THE burkini ban in some French resorts and Corsica sets a dangerous precedent.
In their panic against Islamic extremism, the French are erroneously confusing two aspects of religious extremism which are completely different.
France, like all sensible countries, is right to be concerned about the spread of religious political extremism which seeks world domination through terror tactics.
But the Islamic female dress code, which shares some basic principles with that of Orthodox Jewish women, is an entirely different matter.
I was amused, but also slightly concerned, when a couple of years ago I went with my American grandchildren on a chol hamoed Succot outing to a beach just a couple of miles from the yeshiva town of Lakewood, New Jersey.
It was a beautiful autumn day and the beach was packed with frum kids swimming in the water in the clothes they came in.
That was all well and good, but there were no changing facilities on the beach and the kids had to go home dripping wet in the car, trailing their watery path through their house where they fought ferociously over who would use the shower first.
Surely it would have been better if they had had some modest swimwear into which they could change to go swimming, than having to go home shivering in their regular clothes.
Make no mistake, my grandkids and thousands of charedi kids like them around the world, are not set on taking over the world through terror, but on living the Torah lifestyle in which they have been raised.
Now I see that several American swimwear manufacturers are marketing kosher versions of the burkini to allow Jewish women and girls to enjoy the pleasures of swimming and sunbathing without compromising their modesty and, equally important to even secular beach-goers, not exposing themselves to the risk of skin cancer.
Much has been made of the idea that modesty dress codes for women are masculine attempts at female oppression.
But in 1970, feminists felt that beauty contests, like Miss World, enslaved women because they judged them by their looks and not their abilities and promoted an image of female physical perfection in a swimsuit.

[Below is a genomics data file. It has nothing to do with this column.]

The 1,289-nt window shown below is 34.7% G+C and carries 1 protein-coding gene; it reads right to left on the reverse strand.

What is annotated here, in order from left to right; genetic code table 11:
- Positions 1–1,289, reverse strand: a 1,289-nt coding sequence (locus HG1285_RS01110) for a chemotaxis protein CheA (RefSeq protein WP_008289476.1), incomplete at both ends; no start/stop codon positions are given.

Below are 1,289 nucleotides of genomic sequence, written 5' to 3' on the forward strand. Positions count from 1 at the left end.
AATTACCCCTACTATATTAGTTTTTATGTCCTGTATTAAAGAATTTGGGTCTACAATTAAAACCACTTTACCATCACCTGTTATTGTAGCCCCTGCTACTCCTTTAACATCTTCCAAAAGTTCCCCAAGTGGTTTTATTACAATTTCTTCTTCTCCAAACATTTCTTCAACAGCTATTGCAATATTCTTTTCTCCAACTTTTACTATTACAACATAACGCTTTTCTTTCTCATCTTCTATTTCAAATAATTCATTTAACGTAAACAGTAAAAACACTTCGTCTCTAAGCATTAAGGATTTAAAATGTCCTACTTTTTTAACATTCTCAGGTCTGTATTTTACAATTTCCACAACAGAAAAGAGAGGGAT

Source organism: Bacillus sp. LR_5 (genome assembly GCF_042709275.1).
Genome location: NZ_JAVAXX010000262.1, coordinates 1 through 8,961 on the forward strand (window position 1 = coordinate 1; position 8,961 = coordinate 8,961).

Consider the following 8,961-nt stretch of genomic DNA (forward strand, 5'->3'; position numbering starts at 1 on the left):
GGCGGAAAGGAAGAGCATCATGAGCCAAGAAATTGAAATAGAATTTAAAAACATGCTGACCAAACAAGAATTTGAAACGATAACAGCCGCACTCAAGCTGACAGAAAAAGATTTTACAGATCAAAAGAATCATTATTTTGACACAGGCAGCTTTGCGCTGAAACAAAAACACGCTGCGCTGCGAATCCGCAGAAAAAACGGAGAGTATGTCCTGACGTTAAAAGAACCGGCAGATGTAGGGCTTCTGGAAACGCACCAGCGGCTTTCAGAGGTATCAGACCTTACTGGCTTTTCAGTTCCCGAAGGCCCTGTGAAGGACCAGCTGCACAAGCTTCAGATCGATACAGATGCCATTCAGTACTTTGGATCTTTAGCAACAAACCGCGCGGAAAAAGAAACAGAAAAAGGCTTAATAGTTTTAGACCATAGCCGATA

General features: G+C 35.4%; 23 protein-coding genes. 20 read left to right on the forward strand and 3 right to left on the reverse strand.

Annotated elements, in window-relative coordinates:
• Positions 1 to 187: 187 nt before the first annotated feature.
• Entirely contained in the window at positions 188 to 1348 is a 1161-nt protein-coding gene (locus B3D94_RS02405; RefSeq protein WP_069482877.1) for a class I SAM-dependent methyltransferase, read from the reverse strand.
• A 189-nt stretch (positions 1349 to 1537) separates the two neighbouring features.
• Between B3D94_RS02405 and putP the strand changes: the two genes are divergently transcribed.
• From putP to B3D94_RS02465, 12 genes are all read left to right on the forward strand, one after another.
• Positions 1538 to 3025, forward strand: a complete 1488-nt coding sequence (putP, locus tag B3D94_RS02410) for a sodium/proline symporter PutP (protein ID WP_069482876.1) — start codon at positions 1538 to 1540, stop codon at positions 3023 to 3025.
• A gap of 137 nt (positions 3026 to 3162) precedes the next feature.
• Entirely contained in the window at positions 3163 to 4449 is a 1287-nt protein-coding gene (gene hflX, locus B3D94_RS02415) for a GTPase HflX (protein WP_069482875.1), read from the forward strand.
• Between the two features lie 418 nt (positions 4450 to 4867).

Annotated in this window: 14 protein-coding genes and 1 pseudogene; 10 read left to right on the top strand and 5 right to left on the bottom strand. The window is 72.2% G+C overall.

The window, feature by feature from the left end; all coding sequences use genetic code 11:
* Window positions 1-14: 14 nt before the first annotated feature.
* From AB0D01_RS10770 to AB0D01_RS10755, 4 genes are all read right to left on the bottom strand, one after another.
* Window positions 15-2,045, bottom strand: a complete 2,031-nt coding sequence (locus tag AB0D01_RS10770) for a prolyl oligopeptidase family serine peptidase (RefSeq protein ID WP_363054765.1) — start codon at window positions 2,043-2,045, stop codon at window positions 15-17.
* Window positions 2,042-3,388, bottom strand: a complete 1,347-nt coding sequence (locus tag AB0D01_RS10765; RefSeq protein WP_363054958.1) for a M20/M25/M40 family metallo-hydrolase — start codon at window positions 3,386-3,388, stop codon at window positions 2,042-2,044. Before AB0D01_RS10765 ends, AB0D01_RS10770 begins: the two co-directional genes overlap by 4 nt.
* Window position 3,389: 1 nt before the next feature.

But isn't that image of female physical perfection still alive and well in our current post-feminist age in which cosmetic surgeons rake in big bucks as women go under the knife?
Cultural norms die hard and the pre-feminist image of women in a swimsuit risking cancer to gain a perfect tan is still prevalent, especially as feminists themselves have fought for and gained sexual freedom just so they can continue to live their lives to attract men.
Maybe it is just the West's continued over-emphasis on sexuality which is becoming abhorrent to many and drives them to become more religious and adhere to dress codes.
We are all influenced by the cultural norms of the society in which we grow up, unless we blatantly choose to flout them.
Women who choose to cover up to fit in with society are no more oppressed than secular women who spend too much time and energy on trying to attain an illusory goal of physical perfection for the benefit of cosmetic surgeons and the fashion industry.
IF the Olympics would continue for ever would we live in a
Is it a coincidence that after an early summer in which, post-referendum, the UK and the world-at-large was reeling daily from one crisis to another, during the Olympics, there was hardly any news except what was happening in Rio?
Is it because all the aggression and adrenalin, which normally go into violent conflict, were deflected into the games? Or because terrorists desisted from their obnoxious behaviour because they knew their acts would be buried under the Rio gold medals news?
All that aside, as a news, rather than a sports, junkie, I found the period of the Olympics intensely boring as there was very little to watch on TV.
My objections to watching the Olympics are pretty similar to those I expressed above about misleading and unrealistic exceptions of physical perfection, although with the Olympics it is prowess, not beauty which is the goal.
The Olympics symbolise the difference between the ancient Greek concept of the holiness of beauty and the Jewish one of the beauty of holiness which the Maccabees fought for.
I also don't like the Olympic mindset in which people are only valued if they are winners. Which means that all the rest of us are losers.
I would like to see a world in which we were all winners whether or not we won medals.
We all have our daily challenges to overcome.
Every time we do so we are a winner, whether it is universally acknowledged or not.